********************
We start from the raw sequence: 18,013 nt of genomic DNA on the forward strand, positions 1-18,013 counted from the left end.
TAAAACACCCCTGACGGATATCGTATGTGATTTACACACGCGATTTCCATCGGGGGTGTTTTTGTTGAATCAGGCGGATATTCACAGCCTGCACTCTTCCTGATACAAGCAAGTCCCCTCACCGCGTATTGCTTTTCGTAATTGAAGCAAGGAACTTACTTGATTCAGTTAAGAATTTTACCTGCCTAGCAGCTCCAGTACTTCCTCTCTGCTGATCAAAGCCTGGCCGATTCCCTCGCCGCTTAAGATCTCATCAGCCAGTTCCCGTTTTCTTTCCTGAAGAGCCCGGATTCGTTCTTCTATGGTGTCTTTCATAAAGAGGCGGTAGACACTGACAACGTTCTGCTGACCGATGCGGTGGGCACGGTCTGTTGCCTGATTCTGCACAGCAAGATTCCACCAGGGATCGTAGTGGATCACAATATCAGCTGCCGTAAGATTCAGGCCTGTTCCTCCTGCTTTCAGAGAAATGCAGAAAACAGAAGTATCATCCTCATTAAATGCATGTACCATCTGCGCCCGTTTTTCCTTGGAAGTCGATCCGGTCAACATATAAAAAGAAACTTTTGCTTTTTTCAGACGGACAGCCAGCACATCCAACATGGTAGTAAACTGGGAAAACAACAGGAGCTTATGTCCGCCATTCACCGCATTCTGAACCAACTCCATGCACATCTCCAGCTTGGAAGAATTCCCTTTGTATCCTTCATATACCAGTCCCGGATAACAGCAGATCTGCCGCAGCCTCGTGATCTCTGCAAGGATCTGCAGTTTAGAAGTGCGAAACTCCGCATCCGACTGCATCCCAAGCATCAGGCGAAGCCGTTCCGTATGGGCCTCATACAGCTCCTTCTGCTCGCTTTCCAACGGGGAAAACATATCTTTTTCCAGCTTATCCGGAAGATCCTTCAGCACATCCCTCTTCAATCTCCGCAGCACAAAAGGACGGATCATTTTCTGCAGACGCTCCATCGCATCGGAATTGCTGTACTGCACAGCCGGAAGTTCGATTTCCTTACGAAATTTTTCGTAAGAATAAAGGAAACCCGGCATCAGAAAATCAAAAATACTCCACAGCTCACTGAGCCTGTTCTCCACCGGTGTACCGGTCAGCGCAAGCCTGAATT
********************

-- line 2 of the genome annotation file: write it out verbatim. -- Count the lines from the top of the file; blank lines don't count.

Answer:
TAAAACACCCCTGACGGATATCGTATGTGATTTACACACGCGATTTCCATCGGGGGTGTTTTTGTTGAATCAGGCGGATATTCACAGCCTGCACTCTTCCTGATACAAGCAAGTCCCCTCACCGCGTATTGCTTTTCGTAATTGAAGCAAGGAACTTACTTGATTCAGTTAAGAATTTTACCTGCCTAGCAGCTCCAGTACTTCCTCTCTGCTGATCAAAGCCTGGCCGATTCCCTCGCCGCTTAAGATCTCATCAGCCAGTTCCCGTTTTCTTTCCTGAAGAGCCCGGATTCGTTCTTCTATGGTGTCTTTCATAAAGAGGCGGTAGACACTGACAACGTTCTGCTGACCGATGCGGTGGGCACGGTCTGTTGCCTGATTCTGCACAGCAAGATTCCACCAGGGATCGTAGTGGATCACAATATCAGCTGCCGTAAGATTCAGGCCTGTTCCTCCTGCTTTCAGAGAAATGCAGAAAACAGAAGTATCATCCTCATTAAATGCATGTACCATCTGCGCCCGTTTTTCCTTGGAAGTCGATCCGGTCAACATATAAAAAGAAACTTTTGCTTTTTTCAGACGGACAGCCAGCACATCCAACATGGTAGTAAACTGGGAAAACAACAGGAGCTTATGTCCGCCATTCACCGCATTCTGAACCAACTCCATGCACATCTCCAGCTTGGAAGAATTCCCTTTGTATCCTTCATATACCAGTCCCGGATAACAGCAGATCTGCCGCAGCCTCGTGATCTCTGCAAGGATCTGCAGTTTAGAAGTGCGAAACTCCGCATCCGACTGCATCCCAAGCATCAGGCGAAGCCGTTCCGTATGGGCCTCATACAGCTCCTTCTGCTCGCTTTCCAACGGGGAAAACATATCTTTTTCCAGCTTATCCGGAAGATCCTTCAGCACATCCCTCTTCAATCTCCGCAGCACAAAAGGACGGATCATTTTCTGCAGACGCTCCATCGCATCGGAATTGCTGTACTGCACAGCCGGAAGTTCGATTTCCTTACGAAATTTTTCGTAAGAATAAAGGAAACCCGGCATCAGAAAATCAAAAATACTCCACAGCTCACTGAGCCTGTTCTCCACCGGTGTACCGGTCAGCGCAAGCCTGAATT